Table 1: An overview of representative protocols for pancreas differentiation in vitro.
A few trophic growth factors required for definitive endoderm and pancreas development in vivo are implemented in the in vitro pancreatic differentiation studies. Nodal and Wnt are key signaling pathways regulating definitive endoderm differentiation; moreover, BMP4, FGF, SHH and RA signalings are employed mainly with the intention of making pancreatic progenitor cells [9,11]. However, the potencies of recombinant proteins used for manipulating these pathways often vary from batch to batch and demonstrate instability in cell culture. This disadvantage of applying recombinant proteins can be effectively overcome by using small molecules. The SMAD2/3 pathway activators IDE1/2 and the GSK3b pathway inhibitors BIO and CHIR have been widely used as substitutes for Activin A and Wnt3a respectively. The combination of these small molecules allowed for efficient induction of definitive endoderm from hESCs [23-25]. Small molecules are also applied in the pancreatic and endocrine progenitor induction. For example, BMP4 inhibitor dorsomorphin (CpdC) was used to block liver commitment from definitive endoderm, and TGF beta-receptor inhibitor SB431542 (SB) and the protein kinase C (PKC) pathway activator (-) indolactam V (ILV) were exploited for efficient induction of pancreatic progenitors [16,24,26,27] (Figure 1). It is foreseeable that the general use of such chemical approaches would effectively help to diminish the financial and biological hurdles associated with recombinant proteins for manipulating signaling pathways in the future. Although, like growth factors, we still don’t know the full range of biological effects and interactions of small molecules.
Figure 1: An image of the signaling pathways involved in the process of pancreatic differentiation from hESCs. The growth factors and the related small molecule substitutes regulating these pathways are listed. Green arrow: activation; Red arrow: inhibition.
In summary, efficient generation of pancreatic progenitors from hESCs provides an exciting promise for beta cell replacement therapy. To date, although a high percentage of PDX1 positive cells could be obtained in culture [22], a convincing evidence of generating fully specified pancreatic progenitors is still missing. Additionally, only a limited number of insulin positive cells can be derived from hESCs at the terminal stage of differentiation, and most of them failed to demonstrate the glucose responsiveness. The failure to generate functional beta cells by hESCs differentiation in vitro suggests that certain signals or factors crucial for this process are still lacking. It is possible that a precise regulation of specific signaling pathways and epigenetic features using small molecules may eventually lead to an efficient and standard protocol of generating pancreatic progenitors and completely mature and functional beta cells from hESCs. Finally, cell surface marker based methods are promising for a specific selection and enrichment of such pancreatic progenitor and mature beta cell population [28].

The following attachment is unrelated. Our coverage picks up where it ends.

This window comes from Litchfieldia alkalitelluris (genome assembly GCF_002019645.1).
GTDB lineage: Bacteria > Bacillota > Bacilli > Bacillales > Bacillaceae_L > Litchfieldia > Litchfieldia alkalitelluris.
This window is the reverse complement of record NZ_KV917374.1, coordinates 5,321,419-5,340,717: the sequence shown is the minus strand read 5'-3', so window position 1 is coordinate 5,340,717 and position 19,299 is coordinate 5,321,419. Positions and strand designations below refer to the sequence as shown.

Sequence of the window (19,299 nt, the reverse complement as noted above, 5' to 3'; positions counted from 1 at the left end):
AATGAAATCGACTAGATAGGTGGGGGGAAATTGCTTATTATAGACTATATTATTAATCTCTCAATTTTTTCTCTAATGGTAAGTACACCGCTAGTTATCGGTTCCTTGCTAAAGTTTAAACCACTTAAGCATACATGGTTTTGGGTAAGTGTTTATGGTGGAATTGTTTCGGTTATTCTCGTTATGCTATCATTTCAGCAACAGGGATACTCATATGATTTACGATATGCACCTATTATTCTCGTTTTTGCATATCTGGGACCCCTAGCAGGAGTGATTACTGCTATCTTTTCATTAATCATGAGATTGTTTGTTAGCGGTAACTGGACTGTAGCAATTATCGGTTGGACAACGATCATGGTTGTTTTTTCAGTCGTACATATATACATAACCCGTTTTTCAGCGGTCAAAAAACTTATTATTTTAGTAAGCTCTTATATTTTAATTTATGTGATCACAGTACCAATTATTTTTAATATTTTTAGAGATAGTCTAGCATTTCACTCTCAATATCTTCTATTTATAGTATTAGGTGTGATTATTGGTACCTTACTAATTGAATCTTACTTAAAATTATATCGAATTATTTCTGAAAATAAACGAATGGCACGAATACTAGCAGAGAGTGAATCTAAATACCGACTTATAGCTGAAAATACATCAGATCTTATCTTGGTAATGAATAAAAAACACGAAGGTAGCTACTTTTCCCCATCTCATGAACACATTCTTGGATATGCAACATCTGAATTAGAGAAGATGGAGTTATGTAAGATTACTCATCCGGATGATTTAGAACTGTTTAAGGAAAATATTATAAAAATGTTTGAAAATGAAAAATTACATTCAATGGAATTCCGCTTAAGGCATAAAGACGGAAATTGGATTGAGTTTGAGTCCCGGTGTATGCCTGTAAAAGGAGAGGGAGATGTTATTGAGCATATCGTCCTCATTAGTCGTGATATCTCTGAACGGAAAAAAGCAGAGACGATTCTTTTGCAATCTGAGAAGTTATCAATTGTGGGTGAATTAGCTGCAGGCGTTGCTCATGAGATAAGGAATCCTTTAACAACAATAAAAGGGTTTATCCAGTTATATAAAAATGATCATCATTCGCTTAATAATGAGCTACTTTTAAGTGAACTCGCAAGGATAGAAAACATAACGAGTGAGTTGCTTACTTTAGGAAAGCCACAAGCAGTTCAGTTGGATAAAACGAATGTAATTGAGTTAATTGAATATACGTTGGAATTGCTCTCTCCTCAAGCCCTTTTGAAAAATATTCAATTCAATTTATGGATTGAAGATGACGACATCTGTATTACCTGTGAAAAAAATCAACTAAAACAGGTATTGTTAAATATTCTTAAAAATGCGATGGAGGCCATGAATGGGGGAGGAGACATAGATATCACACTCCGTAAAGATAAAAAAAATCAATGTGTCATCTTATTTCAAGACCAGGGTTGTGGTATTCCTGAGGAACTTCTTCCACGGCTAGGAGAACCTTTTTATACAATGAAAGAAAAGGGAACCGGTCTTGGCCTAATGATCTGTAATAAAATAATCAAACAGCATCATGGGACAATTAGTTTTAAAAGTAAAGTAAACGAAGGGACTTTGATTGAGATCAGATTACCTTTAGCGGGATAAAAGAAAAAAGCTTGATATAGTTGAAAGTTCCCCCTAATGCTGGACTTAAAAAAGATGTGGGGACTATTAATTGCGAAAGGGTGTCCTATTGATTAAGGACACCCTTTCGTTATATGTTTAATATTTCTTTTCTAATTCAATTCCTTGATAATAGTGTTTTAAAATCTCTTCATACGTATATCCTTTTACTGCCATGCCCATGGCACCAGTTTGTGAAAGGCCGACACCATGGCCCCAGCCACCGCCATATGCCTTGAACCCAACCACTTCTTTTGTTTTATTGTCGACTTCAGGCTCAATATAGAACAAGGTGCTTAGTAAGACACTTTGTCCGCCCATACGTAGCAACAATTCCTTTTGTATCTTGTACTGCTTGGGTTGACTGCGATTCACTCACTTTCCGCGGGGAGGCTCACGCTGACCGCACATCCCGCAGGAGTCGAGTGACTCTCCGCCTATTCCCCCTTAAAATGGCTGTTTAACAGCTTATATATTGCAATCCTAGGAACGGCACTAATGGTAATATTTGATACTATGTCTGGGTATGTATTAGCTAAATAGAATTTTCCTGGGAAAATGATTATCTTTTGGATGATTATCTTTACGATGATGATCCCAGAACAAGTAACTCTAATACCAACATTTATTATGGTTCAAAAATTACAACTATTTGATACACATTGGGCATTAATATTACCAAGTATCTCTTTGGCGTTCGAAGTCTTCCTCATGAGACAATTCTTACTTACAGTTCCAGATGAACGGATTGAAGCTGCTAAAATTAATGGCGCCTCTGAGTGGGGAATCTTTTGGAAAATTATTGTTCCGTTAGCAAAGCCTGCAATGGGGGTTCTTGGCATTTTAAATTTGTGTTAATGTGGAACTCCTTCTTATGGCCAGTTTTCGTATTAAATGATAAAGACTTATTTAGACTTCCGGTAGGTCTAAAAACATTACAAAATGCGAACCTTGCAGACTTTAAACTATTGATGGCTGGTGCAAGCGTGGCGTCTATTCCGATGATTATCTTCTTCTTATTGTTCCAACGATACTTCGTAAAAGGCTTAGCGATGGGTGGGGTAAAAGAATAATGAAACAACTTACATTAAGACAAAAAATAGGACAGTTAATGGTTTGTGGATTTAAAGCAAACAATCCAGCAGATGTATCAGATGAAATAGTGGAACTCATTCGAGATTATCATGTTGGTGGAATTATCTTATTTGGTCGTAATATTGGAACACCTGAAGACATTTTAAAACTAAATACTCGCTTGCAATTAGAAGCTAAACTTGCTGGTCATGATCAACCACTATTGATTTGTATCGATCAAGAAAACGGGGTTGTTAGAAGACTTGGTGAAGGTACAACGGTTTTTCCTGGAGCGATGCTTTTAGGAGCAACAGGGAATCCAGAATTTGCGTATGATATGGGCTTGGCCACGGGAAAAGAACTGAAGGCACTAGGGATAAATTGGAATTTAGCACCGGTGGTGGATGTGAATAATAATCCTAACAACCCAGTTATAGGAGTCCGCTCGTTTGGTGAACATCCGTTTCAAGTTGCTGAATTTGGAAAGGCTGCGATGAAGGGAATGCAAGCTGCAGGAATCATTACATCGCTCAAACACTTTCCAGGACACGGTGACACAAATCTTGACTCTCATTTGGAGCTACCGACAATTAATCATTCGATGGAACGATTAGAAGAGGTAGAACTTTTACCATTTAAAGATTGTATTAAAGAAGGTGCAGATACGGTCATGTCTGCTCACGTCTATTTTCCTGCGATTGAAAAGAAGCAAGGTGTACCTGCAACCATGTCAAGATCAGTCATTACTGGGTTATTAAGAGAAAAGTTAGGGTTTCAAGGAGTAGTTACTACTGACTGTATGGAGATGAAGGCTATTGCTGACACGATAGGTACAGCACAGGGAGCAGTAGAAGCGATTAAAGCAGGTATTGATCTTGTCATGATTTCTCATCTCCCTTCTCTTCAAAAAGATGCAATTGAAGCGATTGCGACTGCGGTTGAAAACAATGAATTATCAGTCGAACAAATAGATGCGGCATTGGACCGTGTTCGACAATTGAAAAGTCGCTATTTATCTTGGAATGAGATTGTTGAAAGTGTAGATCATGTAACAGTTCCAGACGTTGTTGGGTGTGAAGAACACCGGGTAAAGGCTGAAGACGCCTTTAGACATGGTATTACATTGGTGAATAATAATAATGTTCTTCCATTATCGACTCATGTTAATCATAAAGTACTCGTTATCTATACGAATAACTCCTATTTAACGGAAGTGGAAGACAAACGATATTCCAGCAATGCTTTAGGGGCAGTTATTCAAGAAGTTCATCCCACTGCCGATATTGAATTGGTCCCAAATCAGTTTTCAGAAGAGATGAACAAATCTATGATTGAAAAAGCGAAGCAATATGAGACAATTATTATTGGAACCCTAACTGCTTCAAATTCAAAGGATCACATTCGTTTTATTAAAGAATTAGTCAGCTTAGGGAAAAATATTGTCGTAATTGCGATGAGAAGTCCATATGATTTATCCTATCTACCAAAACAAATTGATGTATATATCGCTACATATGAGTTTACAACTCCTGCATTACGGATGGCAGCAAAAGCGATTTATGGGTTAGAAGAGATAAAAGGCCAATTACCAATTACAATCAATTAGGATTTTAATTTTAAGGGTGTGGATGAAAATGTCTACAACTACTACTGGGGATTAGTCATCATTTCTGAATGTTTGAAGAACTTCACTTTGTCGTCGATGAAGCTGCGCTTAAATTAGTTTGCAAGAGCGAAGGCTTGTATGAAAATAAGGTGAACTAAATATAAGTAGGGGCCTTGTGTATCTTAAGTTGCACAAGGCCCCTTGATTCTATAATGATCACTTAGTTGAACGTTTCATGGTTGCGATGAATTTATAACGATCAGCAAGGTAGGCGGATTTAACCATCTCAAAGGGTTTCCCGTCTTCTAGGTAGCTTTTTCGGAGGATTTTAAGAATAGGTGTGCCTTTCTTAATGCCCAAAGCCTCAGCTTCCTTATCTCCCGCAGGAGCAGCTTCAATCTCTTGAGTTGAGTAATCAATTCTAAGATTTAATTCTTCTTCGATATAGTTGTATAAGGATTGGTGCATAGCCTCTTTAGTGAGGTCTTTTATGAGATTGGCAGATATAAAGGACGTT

Competing Interests

The authors indicate no potential conflicts of interest.

Acknowledgements

GHL is supported by the Thousand Young Talents program of China, the National Laboratory of Biomacromolecules, the Strategic Priority Research Program of the Chinese Academy of Sciences (XDA01020312), and NSFC (81271266, 31222039, 31201111).